- A City For All Seasons
- Tastes From Neighboring Salonica
- Carpathian Beauty Bratis
- City Of The Five Senses Bursa
- What Is The Big Picture Idea Of The Mesh
- China, From Ancient Civilization To Modernity
- The Musical Journey of Kudsi Erguner
- A Hundred Years Old, The Misir Apartments
- Treatment Center Turkey
- The Road To Olympics
- Istanbul Overtaken By Cinema
- A Sense Of Irreparable Loss
- Like Moths To A Flame
- Shopping Fest Full Speed Ahead!
- The Man Of La Mancha Musical
- Happy April 23rd!
- A Lovely Day In London
- Not Easy: Life In The City
- Prague’s Literary Spring
- 50 Years Late
- Özcan Yurdalan’s Karachi
- We’re Going To The Sun!
- Edremit In Early Spring
- Three Days In The City Of Angels
- 8 Countries 8 Tipping Traditions
China, From Ancient Civilization To Modernity
China is an ancient civilizatıon and at the same time a frontier in modernity as a rising new global power.
Contradiction? China is the only one among the ancient civilizations whose writing system, classical language and political history of the centralized state have continued to be used as part of its modern experience to this day.
For example, the word Zhongguo, meaning the Middle Kingdom, which is still commonly used to refer to China today as part of the name People’s Republic of China, was actually invented back in the 3rd century B. C. In 221 B. C., the First Emperor of China, known as Qin Shi Huang of the Qin dynasty (221 B. C. -206 B. C.), unified most of the territory that we know as historic China under a centralized imperial state by abolishing the regional kingdoms and hereditary fiefdoms.
The new state owned all land in the name of Heaven and collected taxes from the people to be used for public works such as irrigation canals, dams, or defense systems such as the Great Wall, as well as imperial highways to ensure communication and transportation. Justice was served through proper management of the Empire as a great patrimonial estate.
Shakespearean In Scale
A Socialist republic, China today has developed a pragmatic policy toward state capitalism that has integrated successfully into the global market economy. Still, the strong value of state leadership for many people in China goes back to the historic experience of the Middle Kingdom. This is great drama Shakespearean in scale.
The First Emperor, who was known to be an extraordinarily brilliant political and military genius sometimes bordering on the megalomaniac, decided that the new empire, which abolished local aristocratic rule, would achieve justice and glory through a bureaucracy staffed by men of merit and talent.
THE HAN PEOPLE
Still, China is also the historic homeland of the vast majority of the Chinese people, who have preferred to call themselves the Han, referring to the glorious Han dynasty (206 B. C. -220 B. C.) that followed the rapid decline of the Qin. The Han succeeded in forming the long-lasting political traditions and culture that enabled the dynasty to survive for close to four centuries contemporary with the Roman Empire, which started getting silk from China during this period.
Thus, modern China is also the homeland of a people with a strong sense of bonding to the geography and politics of the vast physical topography that has been their homeland for many millennia since ancient times. In this sense, the terracotta statues of the First Emperor’s tomb in Xian and the writings on the strange oracle bones of antiquity have a direct bearing on the self-identity of contemporary Chinese people as their ancestral legacy.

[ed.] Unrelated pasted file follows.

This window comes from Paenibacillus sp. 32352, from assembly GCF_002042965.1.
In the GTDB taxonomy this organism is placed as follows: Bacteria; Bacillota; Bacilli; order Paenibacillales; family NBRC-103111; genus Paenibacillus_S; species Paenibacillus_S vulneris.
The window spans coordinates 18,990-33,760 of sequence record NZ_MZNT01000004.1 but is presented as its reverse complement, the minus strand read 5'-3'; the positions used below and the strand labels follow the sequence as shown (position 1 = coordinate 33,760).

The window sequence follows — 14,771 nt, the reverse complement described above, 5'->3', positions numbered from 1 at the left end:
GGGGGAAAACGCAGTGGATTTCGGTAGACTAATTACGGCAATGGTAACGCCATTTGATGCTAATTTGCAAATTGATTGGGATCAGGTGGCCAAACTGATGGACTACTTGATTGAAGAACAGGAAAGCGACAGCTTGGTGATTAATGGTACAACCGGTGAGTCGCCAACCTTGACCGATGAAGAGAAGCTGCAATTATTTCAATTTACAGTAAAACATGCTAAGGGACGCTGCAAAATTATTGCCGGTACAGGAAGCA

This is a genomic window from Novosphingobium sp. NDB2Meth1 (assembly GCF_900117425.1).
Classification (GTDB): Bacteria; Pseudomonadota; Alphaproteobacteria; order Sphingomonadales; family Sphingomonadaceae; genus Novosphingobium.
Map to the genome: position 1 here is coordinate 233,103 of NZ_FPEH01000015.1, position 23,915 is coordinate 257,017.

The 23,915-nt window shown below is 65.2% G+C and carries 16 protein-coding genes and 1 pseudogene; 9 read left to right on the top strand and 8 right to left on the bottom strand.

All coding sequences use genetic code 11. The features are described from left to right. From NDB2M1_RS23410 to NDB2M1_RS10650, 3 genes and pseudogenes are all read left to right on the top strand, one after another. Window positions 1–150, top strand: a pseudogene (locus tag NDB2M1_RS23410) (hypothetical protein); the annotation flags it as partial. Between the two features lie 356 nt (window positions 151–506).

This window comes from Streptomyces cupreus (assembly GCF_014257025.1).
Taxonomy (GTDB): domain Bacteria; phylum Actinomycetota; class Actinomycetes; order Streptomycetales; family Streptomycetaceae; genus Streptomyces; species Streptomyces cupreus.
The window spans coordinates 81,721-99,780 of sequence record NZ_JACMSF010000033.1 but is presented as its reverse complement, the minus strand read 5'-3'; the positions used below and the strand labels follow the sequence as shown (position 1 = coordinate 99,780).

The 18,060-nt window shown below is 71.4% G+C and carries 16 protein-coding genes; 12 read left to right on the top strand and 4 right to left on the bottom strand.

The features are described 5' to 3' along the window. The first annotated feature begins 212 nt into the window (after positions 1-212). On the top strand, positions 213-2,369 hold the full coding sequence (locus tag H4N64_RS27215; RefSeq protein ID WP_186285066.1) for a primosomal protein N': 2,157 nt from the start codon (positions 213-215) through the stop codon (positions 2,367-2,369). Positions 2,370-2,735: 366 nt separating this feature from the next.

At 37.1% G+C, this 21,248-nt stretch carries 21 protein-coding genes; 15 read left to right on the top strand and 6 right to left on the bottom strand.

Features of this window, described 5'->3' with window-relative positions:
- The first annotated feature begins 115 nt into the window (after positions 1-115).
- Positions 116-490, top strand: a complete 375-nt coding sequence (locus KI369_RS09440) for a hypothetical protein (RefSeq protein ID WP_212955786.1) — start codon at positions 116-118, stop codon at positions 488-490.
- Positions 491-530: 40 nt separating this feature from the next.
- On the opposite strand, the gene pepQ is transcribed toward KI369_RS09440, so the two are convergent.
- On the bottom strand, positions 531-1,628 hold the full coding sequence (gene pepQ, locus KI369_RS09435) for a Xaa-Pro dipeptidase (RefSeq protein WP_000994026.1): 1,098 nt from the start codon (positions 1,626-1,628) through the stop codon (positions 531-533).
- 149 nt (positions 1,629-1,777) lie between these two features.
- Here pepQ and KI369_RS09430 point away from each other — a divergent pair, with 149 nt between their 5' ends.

At the same time, however, China is also historically a multi-national cultural experience. And Xian is the homeland of many Chinese Muslims who traditionally wear white cotton attire (white is the color of Islam in Chinese culture) and cook delicious kebabs in the street as a reminder of their roots in Central Asia and its cuisine.
SCENES FROM EVERYDAY LIFE
Everyday scenes in China today reflect the complexity of life in one of the fastest growing economies in the world. The rise of China as a new player will have a major role in shaping the global future. The exciting future of this old world empire in new form that has risen again as of old gives us scenes of talented painters and calligraphers who still draw in the elegance of the classical tradition even though this is no longer the China of old but that of a pragmatic Socialism. What the future holds in this newly burgeoning world, only time will tell.Chopsticks are believed to have been invented in China. Easy to learn to use, chopsticks can be made either of bamboo or of silver.
According to Jasper Becker in his book Dragon Rising, China controls 60 percent of the global textile grade and 70 percent of the toy business. Cheap Chinese goods are in demand all over the world, and China herself is getting rich in a way hitherto unseen in the early 21st century.
Preparing to become a super power in the near future, China is a country that has managed to open up to the future without sacrificing its established traditions.
There are many choices for shopping in China, which is undergoing transformation from a giant empire to an entrepreneurial nation. Everyday life as lived in the country’s shops provides some clues about Chinese culture. A young girl and her little friend in a shop selling ceramics decorated with typical Chinese motifs explains how trade has continued down the generations.
Did you know that one out of every five people in the world speaks Chinese as their mother tongue? Made up of different language groups, Chinese is not a language but a family of languages. There are upwards of 40,000 characters, each representing a concept, in the 3,500-year-old Chinese language.